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MPs call on HMRC to help contractors forced onto the payroll by IR35 reform

Excluded contractors on payroll due to IR35 need COVID-19 support, states new report  

HMRC has been urged to roll out support to contractors who went PAYE due to incoming IR35 reform but still fail to qualify for the furlough scheme because they transferred onto the payroll too late. 

The recommendation was one of a number put forward by the Public Accounts Committee, in a report published on 20th January that assesses the performance of HMRC in 2019/2020. With regards to the IR35-related issue, the committee, formed by cross-party MPs, gave the tax office six weeks to...

“Consider the support it can provide for those taxpayers that have, due to the IR35 rules, moved onto payrolls and missed out on support from the COVID schemes, for example, by reviewing whether it can use an average of wages in the past three years to determine grants.”

Deeper into the report, the committee reiterates its concern that some individuals “may have moved onto payrolls because of HMRC’s IR35 rules, but were not employed at the relevant time, and so lost eligibility to COVID-19 support schemes.”

In both instances, the PAC are referencing contractors who stopped working via their personal services companies as a result of IR35 reform in the private sector, but had not started a PAYE payroll scheme on or before 30th October 2020 - the cut off date for the Coronavirus Job Support Scheme applications. 


Committee highlights contractor bans in response to IR35 reform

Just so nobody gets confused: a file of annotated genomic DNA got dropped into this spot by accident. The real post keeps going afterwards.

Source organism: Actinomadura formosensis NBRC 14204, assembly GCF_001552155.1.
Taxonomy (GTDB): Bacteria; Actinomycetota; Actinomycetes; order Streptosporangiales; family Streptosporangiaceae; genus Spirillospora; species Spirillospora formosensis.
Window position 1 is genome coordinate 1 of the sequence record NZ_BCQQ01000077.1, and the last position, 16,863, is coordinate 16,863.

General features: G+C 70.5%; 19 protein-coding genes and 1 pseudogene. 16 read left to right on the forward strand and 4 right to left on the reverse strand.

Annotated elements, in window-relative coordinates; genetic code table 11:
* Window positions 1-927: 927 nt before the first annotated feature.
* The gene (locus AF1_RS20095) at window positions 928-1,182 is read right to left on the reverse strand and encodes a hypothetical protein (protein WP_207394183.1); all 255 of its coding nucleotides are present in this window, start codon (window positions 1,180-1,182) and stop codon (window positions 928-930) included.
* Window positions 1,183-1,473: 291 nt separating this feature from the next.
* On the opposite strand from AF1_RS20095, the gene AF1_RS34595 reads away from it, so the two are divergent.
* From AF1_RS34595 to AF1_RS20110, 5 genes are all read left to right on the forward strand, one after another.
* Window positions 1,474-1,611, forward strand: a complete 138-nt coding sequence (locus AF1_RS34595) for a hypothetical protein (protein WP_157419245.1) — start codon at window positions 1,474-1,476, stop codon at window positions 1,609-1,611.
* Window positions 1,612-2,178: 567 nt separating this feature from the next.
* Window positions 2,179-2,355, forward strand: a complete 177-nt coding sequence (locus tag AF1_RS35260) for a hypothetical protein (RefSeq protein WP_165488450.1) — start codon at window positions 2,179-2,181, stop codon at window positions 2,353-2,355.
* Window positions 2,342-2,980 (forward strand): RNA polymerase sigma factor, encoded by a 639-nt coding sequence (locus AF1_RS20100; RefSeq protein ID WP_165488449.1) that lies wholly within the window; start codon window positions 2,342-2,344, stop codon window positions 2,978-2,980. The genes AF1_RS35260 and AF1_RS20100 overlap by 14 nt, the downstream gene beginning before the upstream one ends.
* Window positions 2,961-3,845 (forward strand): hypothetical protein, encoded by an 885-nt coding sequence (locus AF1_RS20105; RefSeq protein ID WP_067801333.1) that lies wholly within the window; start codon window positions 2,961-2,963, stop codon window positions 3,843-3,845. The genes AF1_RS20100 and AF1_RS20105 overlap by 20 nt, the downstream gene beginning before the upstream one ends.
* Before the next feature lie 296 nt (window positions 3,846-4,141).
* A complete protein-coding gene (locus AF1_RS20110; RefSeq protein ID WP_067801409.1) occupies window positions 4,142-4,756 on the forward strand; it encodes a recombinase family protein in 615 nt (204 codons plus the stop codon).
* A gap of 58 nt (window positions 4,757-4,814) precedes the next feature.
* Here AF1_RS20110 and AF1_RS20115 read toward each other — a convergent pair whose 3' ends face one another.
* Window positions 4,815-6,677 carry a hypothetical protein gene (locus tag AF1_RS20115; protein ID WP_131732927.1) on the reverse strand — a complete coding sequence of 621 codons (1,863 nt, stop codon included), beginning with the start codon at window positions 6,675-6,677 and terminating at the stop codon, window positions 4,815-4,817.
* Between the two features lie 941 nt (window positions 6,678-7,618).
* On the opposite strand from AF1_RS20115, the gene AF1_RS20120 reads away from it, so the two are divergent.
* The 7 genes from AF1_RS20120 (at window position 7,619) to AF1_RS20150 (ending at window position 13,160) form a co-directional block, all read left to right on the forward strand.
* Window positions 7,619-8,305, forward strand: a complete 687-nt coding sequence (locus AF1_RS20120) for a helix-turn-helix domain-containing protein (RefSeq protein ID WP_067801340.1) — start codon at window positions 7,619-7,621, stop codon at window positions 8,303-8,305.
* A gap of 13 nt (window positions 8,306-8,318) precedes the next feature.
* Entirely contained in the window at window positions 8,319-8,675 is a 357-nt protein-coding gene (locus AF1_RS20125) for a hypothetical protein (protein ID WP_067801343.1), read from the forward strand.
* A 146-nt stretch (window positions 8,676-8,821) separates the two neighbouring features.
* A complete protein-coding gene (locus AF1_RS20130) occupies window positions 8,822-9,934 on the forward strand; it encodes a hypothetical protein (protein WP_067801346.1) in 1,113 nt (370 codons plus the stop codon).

This performance report also highlights that some contractors who took up employment positions - whether via umbrella companies or as fixed term or permanent employees - did so “because of the pre-emptive actions” of businesses they were originally contracting for. 

The PAC are of course alluding to companies that have stopped engaging contractors as a direct result of IR35 reform. Some firms have either insisted contractors work through umbrella companies or become employees - two strategies adopted as a workaround to IR35 changes, given that the IR35 legislation doesn’t apply to those engaged as employees. Others have reportedly blanket-placed contractors inside IR35 - a non-compliant and risk-averse approach to IR35 changes. 

It seems likely that there are thousands of individuals who now find themselves working PAYE due to IR35 reform - a move these contractors would not have made otherwise.

In response to this report, our CEO, Seb Maley, told Contractor UK, it’s important that the Government recognises this group, given many of these contractors felt they “had no real choice” but to go employed. Seb also added:

“Many experts, myself included, have made clear our concerns about the gaping holes in the COVID-19 support. This report brings to light even more flaws in the available help, not to mention some of the damage caused by IR35 reform.”


Taxman told to offer “explanation” to excluded groups

Having reviewed the “quirks in the tax system” which has left  3m limited company directors and self-employed workers to fall between the gaps of Government support, the PAC also asked for HMRC to offer an “explanation” for the reasons why it cannot help those excluded. 

With the Chancellor having promised that “nobody would be left behind” early on in the pandemic last year, it should come as no surprise that the government now finds itself under mounting pressure to roll out meaningful support to these groups nearly 12 months later.  

Not content with only receiving a response from HMRC, the PAC also instructed the tax office to outline specifically what they need to determine the eligibility for financial support for those who have been left behind. 

But will the Government listen and tailor the support available to these groups? It remains to be seen. However, with the Budget set for 3rd March - when the Chancellor will set out the next phase of the UK’s economic plan to tackle the virus - contractors are likely to know where they stand soon. 


Qdos provides a range of leading IR35 solutions for contractors, recruitment agencies and hiring organisations that ensure for the successful and compliant implementation of changes to the off-payroll working rules.

By:Benedict Smith

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